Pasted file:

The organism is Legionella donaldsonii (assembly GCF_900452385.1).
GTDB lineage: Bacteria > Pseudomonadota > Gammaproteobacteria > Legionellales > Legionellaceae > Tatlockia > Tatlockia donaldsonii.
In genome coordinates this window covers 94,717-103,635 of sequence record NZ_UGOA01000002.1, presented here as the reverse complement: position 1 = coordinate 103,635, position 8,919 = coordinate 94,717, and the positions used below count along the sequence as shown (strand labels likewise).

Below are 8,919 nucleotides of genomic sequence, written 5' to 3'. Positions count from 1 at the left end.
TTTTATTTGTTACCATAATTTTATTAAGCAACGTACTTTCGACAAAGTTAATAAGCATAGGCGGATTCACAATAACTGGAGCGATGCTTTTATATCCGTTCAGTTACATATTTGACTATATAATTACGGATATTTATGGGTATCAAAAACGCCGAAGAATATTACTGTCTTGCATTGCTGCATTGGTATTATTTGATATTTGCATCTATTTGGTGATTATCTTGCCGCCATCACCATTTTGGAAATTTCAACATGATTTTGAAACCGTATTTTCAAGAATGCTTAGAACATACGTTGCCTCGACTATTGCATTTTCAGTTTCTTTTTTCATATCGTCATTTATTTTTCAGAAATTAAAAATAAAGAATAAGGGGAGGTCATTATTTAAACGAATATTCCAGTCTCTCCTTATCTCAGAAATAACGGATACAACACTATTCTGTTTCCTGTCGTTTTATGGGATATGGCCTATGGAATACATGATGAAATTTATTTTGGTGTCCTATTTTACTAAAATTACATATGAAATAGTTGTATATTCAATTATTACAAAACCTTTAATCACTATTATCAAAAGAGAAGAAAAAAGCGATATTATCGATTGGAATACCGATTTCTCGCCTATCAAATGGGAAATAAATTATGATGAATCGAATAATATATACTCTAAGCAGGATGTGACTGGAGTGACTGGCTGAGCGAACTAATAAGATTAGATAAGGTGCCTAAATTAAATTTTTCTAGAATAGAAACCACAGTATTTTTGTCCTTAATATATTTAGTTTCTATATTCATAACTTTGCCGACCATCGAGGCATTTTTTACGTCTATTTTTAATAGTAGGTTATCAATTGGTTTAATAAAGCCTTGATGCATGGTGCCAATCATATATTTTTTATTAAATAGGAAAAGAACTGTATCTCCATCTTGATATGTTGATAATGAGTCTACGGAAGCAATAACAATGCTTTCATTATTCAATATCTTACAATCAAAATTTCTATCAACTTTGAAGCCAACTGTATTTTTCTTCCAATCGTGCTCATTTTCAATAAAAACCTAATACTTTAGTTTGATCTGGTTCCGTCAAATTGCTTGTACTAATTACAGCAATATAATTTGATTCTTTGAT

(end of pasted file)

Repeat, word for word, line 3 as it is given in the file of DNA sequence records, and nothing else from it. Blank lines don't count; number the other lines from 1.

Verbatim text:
In genome coordinates this window covers 94,717-103,635 of sequence record NZ_UGOA01000002.1, presented here as the reverse complement: position 1 = coordinate 103,635, position 8,919 = coordinate 94,717, and the positions used below count along the sequence as shown (strand labels likewise).